Three notable news events that changed the course of history mark important anniversaries this week.
20 years ago: Columbine shooting
The Columbine (Colo.) High School shooting, which happened April 20, 1999 was, at the time, the deadliest high school shooting in American history and prompted a national debate on gun control and school safety. The gunmen, Eric Harris, 18, and Dylan Klebold, 17, killed 13 people and wounded another 20 before turning the guns on themselves.
Investigators later said journals left behind by Harris and Klebold showed they had been planning to bomb their school in an attack similar to Timothy McVeigh's 1995 bombing of the Oklahoma City Federal Building. Instead, they used guns to randomly shoot people.
On April 16, 2007, the shootings at Virginia Tech replaced Columbine as the deadliest school shooting, with 32 people killed by a gunman.
30 years ago: Tiananmen Square protests
On April 15, 1989, Hu Yaoban, a former Communist party leader, died. Hu was trying to move China into a more open political system. Just three days later, thousands of students seeking a more democratic form of government marched in Tiananmen Square in the heart of Beijing.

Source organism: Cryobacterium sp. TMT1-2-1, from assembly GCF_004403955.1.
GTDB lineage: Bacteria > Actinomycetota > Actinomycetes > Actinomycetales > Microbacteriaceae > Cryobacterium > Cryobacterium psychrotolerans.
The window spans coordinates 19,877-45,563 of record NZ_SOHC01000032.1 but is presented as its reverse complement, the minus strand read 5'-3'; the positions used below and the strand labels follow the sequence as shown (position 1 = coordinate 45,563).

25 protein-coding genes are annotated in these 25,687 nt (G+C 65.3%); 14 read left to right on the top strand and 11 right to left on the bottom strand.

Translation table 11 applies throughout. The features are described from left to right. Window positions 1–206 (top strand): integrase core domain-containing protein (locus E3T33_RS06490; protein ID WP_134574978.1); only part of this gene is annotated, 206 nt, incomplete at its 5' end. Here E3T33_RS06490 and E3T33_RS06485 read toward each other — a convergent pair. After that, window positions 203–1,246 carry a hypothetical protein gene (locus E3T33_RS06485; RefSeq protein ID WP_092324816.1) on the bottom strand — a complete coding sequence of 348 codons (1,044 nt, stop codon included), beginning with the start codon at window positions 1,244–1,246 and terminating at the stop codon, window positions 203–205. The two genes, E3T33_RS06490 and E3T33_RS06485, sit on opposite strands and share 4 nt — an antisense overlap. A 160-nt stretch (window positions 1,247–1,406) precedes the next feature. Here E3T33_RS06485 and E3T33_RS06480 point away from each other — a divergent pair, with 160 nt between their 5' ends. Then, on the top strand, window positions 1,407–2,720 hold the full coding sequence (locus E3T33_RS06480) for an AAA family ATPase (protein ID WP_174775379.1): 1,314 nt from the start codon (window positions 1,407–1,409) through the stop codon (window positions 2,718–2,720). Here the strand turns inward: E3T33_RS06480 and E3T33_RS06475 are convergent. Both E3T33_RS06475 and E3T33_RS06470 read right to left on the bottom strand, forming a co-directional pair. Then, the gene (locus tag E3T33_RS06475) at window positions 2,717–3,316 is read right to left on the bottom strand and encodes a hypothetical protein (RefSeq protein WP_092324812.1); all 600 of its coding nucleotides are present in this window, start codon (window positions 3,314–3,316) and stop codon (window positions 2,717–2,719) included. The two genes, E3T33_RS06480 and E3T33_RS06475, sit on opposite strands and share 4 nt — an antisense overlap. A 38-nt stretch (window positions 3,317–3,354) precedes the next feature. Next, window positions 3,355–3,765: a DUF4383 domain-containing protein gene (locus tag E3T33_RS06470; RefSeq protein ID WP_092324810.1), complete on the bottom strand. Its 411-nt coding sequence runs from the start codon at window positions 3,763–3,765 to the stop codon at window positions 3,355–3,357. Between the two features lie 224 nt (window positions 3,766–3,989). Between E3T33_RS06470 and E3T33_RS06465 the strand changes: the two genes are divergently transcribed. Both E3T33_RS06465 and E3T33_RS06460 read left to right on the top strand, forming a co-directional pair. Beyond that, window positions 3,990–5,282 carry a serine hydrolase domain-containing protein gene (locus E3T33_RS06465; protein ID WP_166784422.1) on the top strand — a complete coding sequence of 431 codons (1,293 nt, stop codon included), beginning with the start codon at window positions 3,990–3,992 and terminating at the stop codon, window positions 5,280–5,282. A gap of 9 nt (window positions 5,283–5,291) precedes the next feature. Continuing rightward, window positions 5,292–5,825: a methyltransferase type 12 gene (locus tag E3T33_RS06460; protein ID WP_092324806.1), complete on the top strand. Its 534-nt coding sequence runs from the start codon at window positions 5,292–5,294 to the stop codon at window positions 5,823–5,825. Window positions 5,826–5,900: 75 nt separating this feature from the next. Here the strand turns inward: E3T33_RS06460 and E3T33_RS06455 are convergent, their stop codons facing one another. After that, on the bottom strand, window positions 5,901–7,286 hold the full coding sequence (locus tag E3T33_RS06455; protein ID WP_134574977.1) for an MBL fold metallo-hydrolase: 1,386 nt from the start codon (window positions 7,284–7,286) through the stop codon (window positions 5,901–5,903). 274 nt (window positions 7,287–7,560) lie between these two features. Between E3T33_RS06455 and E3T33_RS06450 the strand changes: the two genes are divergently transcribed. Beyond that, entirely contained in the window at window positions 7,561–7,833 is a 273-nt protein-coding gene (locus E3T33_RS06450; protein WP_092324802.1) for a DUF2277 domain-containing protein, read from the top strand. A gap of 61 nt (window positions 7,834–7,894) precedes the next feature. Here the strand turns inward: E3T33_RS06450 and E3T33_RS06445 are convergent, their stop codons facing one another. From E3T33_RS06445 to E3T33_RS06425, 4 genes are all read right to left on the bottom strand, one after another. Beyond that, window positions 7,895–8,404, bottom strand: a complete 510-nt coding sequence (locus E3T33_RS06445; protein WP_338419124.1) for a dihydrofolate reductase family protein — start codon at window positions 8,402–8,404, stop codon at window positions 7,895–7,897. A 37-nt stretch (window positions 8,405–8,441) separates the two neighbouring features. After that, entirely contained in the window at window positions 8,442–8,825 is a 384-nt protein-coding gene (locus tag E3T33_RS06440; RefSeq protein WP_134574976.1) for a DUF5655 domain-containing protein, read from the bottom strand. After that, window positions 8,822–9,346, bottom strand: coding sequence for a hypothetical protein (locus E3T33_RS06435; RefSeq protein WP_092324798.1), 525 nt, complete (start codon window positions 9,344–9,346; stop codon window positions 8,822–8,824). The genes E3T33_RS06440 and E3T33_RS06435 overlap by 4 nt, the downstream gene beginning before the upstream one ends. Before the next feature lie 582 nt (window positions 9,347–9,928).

About a month later, Premier Li Peng imposed martial law to try to control the more than 1 million people who were now rallying in the square. In June, in what would become an iconic image of the protests, a lone man stood alone on the street, blocking a column of Chinese tanks. He was eventually pulled away by onlookers.
Chinese forces stormed the square June 4-5, 1989, arresting 10,000 people and, according to the BBC, killing 10,000 more.
50 years ago: Sirhan Sirhan's conviction
On April 17, 1969, Sirhan Sirhan was convicted of killing U.S. Sen. Robert F. Kennedy, a Democratic candidate for president. On June 5, 1968, Sirhan shot Kennedy three times, once in the head and twice in the back, following a speech the candidate made at a Los Angeles hotel . Sirhan later told authorities he shot Kennedy because of Kennedy's support for Israel during the 1967 Six-Day War.
Sirhan was initially sentenced to death in the gas chamber, but his sentence was eventually commuted to life in prison after California declared the death sentence to be cruel and unusual punishment. Sirhan is now imprisoned in San Diego, and he'll be up again for parole in 2021.